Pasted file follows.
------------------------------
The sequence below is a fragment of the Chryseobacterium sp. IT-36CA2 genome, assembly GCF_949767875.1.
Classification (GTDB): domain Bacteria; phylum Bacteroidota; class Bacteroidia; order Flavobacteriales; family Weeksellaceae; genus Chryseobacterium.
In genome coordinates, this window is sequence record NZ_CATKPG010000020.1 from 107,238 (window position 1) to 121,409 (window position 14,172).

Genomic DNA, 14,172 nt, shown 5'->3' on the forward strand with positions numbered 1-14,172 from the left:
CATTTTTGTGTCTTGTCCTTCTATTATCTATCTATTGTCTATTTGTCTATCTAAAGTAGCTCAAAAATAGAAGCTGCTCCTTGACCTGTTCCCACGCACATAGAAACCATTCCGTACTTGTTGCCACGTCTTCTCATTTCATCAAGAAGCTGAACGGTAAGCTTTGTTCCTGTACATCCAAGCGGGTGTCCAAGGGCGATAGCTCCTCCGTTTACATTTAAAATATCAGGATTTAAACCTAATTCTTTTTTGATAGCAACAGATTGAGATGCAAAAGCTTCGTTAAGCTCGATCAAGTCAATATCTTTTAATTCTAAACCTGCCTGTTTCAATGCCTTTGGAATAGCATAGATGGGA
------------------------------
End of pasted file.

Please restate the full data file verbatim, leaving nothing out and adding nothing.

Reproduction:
The sequence below is a fragment of the Chryseobacterium sp. IT-36CA2 genome, assembly GCF_949767875.1.
Classification (GTDB): domain Bacteria; phylum Bacteroidota; class Bacteroidia; order Flavobacteriales; family Weeksellaceae; genus Chryseobacterium.
In genome coordinates, this window is sequence record NZ_CATKPG010000020.1 from 107,238 (window position 1) to 121,409 (window position 14,172).

Genomic DNA, 14,172 nt, shown 5'->3' on the forward strand with positions numbered 1-14,172 from the left:
CATTTTTGTGTCTTGTCCTTCTATTATCTATCTATTGTCTATTTGTCTATCTAAAGTAGCTCAAAAATAGAAGCTGCTCCTTGACCTGTTCCCACGCACATAGAAACCATTCCGTACTTGTTGCCACGTCTTCTCATTTCATCAAGAAGCTGAACGGTAAGCTTTGTTCCTGTACATCCAAGCGGGTGTCCAAGGGCGATAGCTCCTCCGTTTACATTTAAAATATCAGGATTTAAACCTAATTCTTTTTTGATAGCAACAGATTGAGATGCAAAAGCTTCGTTAAGCTCGATCAAGTCAATATCTTTTAATTCTAAACCTGCCTGTTTCAATGCCTTTGGAATAGCATAGATGGGA